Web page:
What the hell does that mean? He saw the confusion on everyone's face and he repeated the same phrase as though the repetition would be cause for enlightenment.

“Leadership is about disappointing people at the rate they can absorb.” 

Nope. Still nothing, Marty. Leadership is inspiring people to align with a vision. It's about taking people where they need to go but otherwise wouldn't. It's about setting clear goals for your people and getting work done through others. Great leaders do the opposite of disappointing people. Dammit Marty Linsky, YOU HAVE LOST YOUR MIND. 

I went to Harvard in 2011 and on February 1, 2017, I was sitting at my desk reflecting upon several decisions that I'd made during my one year as the Chief of Police in the 2nd largest city in the State of Illinois and it hit me. Sitting alone in my office, the lightbulb went on and I got it. I freaking got it! I wanted to call Marty to tell him that I finally understood what he meant. When you are the top person in an organization, you can no longer point to someone above you and shift responsibility. That means that every decision is yours and yours alone and even if you've collected other opinions and data and made an informed decision, it's still not going to please everyone.

Even with the best of intentions, a leader is going to upset someone. Whether it be through a policy decision, a choice for promotion, or administering discipline, leaders disappoint people. Even when attempting to implement something new and big that will change an organization for the better, people resist because it's different than what they are used to. People are creatures of habit and they don't particularly like to be forced out of their comfort zones and when their environment shifts, they stand their ground in defense of it.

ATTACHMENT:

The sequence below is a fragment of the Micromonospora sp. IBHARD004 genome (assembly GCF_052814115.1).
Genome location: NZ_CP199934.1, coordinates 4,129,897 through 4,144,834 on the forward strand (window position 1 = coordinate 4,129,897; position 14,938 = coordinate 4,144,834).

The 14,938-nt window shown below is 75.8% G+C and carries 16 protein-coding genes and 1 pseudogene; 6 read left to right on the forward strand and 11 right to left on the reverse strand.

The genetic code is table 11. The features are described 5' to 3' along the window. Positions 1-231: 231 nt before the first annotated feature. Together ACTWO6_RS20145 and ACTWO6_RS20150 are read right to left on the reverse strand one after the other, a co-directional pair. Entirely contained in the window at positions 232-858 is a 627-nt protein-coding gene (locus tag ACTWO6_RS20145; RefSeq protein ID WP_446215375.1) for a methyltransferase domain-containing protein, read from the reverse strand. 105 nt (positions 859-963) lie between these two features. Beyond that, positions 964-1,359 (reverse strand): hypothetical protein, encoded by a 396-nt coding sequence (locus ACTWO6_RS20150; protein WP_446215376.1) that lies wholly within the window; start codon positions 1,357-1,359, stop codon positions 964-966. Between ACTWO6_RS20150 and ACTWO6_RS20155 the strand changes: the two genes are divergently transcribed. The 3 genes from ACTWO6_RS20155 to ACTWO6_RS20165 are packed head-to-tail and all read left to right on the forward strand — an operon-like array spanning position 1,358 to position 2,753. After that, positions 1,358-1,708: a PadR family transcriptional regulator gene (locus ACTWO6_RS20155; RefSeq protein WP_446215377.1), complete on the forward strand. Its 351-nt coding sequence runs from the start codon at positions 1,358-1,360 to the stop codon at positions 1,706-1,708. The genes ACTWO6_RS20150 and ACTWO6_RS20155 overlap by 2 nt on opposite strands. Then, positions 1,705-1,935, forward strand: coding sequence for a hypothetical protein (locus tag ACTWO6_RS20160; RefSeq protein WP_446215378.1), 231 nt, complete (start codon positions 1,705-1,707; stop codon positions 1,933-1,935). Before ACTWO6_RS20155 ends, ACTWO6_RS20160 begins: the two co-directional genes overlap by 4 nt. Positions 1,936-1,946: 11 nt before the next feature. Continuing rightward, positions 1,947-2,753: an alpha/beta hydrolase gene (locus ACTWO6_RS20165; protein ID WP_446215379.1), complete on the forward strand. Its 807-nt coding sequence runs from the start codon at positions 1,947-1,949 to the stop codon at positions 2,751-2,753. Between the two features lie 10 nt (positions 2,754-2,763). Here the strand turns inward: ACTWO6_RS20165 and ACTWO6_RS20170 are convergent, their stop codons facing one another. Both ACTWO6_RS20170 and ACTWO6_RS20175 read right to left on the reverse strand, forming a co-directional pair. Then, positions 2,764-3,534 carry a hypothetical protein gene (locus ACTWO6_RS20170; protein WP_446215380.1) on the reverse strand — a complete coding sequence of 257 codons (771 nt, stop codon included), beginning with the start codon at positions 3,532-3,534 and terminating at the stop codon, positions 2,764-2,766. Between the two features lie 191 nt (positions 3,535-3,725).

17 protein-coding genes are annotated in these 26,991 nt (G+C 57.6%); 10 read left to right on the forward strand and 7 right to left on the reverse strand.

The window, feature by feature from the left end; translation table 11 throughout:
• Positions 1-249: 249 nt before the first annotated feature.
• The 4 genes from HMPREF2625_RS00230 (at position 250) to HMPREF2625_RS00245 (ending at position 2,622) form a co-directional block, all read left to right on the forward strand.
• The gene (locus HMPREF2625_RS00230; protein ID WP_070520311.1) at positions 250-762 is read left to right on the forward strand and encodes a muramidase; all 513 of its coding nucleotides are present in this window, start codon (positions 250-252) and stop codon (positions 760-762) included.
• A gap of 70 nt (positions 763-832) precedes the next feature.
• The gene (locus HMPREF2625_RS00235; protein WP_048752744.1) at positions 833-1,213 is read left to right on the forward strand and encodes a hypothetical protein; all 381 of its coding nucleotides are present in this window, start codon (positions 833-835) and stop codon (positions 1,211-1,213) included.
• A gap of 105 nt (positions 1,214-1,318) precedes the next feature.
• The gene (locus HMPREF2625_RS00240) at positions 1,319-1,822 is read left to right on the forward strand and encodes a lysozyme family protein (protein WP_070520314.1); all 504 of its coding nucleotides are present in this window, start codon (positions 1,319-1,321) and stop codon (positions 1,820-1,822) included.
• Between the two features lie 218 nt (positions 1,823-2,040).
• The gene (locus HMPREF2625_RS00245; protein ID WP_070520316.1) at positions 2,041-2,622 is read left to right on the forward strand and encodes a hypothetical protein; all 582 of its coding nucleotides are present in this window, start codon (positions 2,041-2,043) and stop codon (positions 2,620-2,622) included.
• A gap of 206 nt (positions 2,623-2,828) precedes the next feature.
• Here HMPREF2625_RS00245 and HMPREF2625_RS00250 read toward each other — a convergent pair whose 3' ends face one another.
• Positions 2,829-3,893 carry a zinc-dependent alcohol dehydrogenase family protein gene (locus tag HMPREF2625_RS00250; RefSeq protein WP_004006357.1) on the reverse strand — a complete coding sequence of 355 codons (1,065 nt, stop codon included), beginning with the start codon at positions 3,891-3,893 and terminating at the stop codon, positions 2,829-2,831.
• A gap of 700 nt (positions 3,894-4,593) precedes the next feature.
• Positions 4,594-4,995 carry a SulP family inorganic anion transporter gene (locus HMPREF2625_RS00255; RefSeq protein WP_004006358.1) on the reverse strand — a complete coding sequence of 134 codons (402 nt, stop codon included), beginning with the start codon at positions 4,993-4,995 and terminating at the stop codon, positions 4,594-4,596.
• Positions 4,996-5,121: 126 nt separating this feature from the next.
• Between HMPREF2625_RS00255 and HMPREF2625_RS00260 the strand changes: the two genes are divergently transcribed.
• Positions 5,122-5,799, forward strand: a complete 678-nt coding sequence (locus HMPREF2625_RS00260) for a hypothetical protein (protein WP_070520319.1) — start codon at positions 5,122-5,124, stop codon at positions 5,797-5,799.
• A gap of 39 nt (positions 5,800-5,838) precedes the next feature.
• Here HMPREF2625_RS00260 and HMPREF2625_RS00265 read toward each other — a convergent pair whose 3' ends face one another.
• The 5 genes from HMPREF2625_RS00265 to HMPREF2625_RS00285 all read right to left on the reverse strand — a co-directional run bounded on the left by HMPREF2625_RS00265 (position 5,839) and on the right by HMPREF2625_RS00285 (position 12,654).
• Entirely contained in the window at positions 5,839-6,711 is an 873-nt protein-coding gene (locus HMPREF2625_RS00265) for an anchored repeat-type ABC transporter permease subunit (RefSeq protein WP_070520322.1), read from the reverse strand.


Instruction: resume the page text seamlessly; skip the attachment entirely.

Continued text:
I had only been the chief for one year in my organization when I became conscious of all the people I had already disappointed. Even though I believed I could see things so clearly that needed to be changed or people that needed to be disciplined, others did not agree. 

Marty was right. Being a leader who actually transforms an organization invariably means that some people are going to get left behind. It also means that you have to find the precise amount of transformation because people who walk in and decide to scrap everything are making a mistake. Every organization has a lot of wonderful in it and those things should be left exactly as they are. But the things that need to be changed should be changed even if it means that people are disappointed in the process. I have found that it's the transitional part of change that people cannot tolerate. But once you get through the part of change that's uncomfortable and you get to the other side, people are appreciative and even wonder why we didn't do it sooner. 

So carry on in disappointing people but make sure it's at the rate they can absorb.


1 comment:

Unknown said...

Great recounting of the Harvard experience, and the lessons we all took from it. I am a better person as a result of meeting you. Onward and upward! Ernst